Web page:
traci's lists of ten

Traci's 19th List of Ten:
Ten Narrative Writing Prompts
(Briefer Versions)

Posted to ACW-L, WCenter, NCTE-Talk, and TEACH on 2/27/99.

Customizing the Questions

The prompts in the original 19th List are longer than those used on most standardized exams. Generally, the exam questions do not include examples of situations that fit the writing assignment. I prefer more specific assignments so I included the extra information.

Here are revised versions of the assignments more in line with the questions on standardized tests.

Using the Prompts

To use one of the prompts with your student, add appropriate instructions for the writing task, following the pattern and language that is used on standardized tests in your state. The specific language of these standardized tests is usually copyrighted, so I can't post precise language for any state. I'd suggest something like the following:

Write a paper (or letter) that informs your readers by telling them a story. Your paper should narrate an entire story (beginning, middle, and end). Your answer should:

  1. include adequate details about the events in the story
  2. use a clear organizational structure, including transitions, an introduction and a conclusion
  3. use effective and appropriate diction
  4. express ideas smoothly and fluently
  1. [Being Unprepared] Because you have been sick, out of town, busy at work, or working on other homework, you didn't have as much time to study for an important test as you needed. Think of a specific test that you took that you felt unprepared for and narrate the events. Your paper should help readers understand what it felt like to be unprepared.

  2. [Lightbulb Moment] Think of an experience when you realized that you suddenly understood an idea, a skill, or a concept you had been struggling with. Write a narrative that tells the story of your movement toward understanding. Your paper should help readers understand how you felt to struggle with the idea or skill and then to understand.

  3. [Childhood Event] Choose a vivid time from your childhood. Narrate the events related to the childhood memory that you've chosen so that your readers will understand why the event was important and memorable.

  4. [Achieving a Goal] Think of a time when you achieved a personal goal. Tell your readers about the story of how you met your goal. Be sure that your readers understand why the goal is important to you.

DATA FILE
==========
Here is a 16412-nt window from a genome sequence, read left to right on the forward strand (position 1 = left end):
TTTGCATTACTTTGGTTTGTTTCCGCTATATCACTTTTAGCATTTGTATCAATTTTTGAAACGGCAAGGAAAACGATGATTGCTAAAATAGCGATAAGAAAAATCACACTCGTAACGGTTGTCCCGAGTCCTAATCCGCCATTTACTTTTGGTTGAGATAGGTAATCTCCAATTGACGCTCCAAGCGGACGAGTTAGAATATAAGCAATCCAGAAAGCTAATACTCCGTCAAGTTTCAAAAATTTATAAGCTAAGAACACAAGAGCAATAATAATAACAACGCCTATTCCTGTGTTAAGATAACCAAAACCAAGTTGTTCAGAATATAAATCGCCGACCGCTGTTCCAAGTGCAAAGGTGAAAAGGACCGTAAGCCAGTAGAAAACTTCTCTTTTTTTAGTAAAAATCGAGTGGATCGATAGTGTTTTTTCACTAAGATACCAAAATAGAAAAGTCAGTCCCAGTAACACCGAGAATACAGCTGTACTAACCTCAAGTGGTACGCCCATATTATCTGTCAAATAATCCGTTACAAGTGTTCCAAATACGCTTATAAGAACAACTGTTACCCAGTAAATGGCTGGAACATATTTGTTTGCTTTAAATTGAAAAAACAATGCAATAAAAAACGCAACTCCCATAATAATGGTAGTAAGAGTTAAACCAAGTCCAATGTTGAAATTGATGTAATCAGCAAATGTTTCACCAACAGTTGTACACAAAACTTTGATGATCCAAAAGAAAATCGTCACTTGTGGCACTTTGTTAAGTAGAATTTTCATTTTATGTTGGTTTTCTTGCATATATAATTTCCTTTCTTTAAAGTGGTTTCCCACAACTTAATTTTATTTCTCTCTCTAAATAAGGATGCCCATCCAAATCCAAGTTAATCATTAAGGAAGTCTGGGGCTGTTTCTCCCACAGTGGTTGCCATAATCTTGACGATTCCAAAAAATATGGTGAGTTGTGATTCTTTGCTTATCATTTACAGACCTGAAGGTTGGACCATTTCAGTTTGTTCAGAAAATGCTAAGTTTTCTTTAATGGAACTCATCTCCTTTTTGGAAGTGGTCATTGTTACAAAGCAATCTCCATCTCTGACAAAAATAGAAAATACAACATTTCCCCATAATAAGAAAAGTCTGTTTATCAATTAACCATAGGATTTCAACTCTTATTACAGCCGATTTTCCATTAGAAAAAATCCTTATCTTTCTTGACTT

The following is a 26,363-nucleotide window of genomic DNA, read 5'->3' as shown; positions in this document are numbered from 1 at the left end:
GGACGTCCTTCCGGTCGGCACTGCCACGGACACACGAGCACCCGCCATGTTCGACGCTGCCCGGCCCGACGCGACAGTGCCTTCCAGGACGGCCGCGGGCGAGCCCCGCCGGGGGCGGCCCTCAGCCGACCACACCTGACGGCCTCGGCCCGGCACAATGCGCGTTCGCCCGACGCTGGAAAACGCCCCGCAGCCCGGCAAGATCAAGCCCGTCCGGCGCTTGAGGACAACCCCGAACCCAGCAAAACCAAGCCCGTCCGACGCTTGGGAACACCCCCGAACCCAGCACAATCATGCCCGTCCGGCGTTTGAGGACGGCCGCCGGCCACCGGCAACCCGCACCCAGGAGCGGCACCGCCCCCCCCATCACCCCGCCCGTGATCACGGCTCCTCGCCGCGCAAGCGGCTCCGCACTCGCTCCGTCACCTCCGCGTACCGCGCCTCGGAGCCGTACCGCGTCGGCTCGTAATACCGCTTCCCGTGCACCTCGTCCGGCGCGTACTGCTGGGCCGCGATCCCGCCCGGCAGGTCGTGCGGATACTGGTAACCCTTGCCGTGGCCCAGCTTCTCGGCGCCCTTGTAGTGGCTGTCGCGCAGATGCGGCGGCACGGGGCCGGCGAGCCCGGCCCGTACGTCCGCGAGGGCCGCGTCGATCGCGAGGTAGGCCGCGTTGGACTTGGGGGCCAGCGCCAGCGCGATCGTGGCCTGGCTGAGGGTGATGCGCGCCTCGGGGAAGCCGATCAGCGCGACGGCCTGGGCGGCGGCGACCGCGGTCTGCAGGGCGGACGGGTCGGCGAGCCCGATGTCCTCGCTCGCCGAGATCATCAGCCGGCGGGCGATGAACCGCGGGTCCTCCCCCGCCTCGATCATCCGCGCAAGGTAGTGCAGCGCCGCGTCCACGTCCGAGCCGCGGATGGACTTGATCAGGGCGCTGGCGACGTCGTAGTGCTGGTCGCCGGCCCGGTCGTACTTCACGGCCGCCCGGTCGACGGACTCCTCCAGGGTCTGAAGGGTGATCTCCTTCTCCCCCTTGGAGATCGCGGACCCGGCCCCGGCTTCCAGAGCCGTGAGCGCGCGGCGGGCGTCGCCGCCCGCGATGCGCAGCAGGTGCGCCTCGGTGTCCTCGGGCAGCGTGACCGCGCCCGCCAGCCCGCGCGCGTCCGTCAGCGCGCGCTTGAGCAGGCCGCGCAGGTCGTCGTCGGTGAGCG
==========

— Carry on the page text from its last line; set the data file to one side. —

5. [The Good and the Bad] Think about an event in your life that seemed bad but turned out to be good. Tell the story of the event that you experienced and help your readers understand how an event that seemed negative turned out to have valuable consequences.

  6. [Being a Teacher] Teaching someone else how to do something can be rewarding. Think of a skill that you've taught someone else how to do. Think about the events that made up the process of teaching the skill, and narrate the story for your readers.

  7. [Changing Places] Think of a change to a place that you know well, and narrate the events that occurred. Readers should know the details of the change, and they should know how you feel about the changes that occurred.

  8. [Personal Rituals] Describe a personal ritual that you, your friends, or your family have. Narrate the events that take place when you complete your ritual so that your readers understand the steps that the ritual includes and why you complete them.

  9. [Standing Up] Choose a time when you did something that took a lot of nerve, a time when you didn't follow the crowd or a time when you stood up for your beliefs. Think about the details of the event and write a story that tells about what happened. Your narrative should show your readers why you decided to make a stand or try something that took nerve, give specifics on the events, and share how you felt after the event.

  10. [Disagreeing] Think of a time when you disagreed with a decision that had been made and did something about it. Write a paper that narrates the events that occurred -- from the decision that was made to your response. Be sure that your paper gives enough details that your readers understand why you disagreed with the decision and why you felt that your response was appropriate.


Originally Posted March 9, 1999 on the Daedalus Website.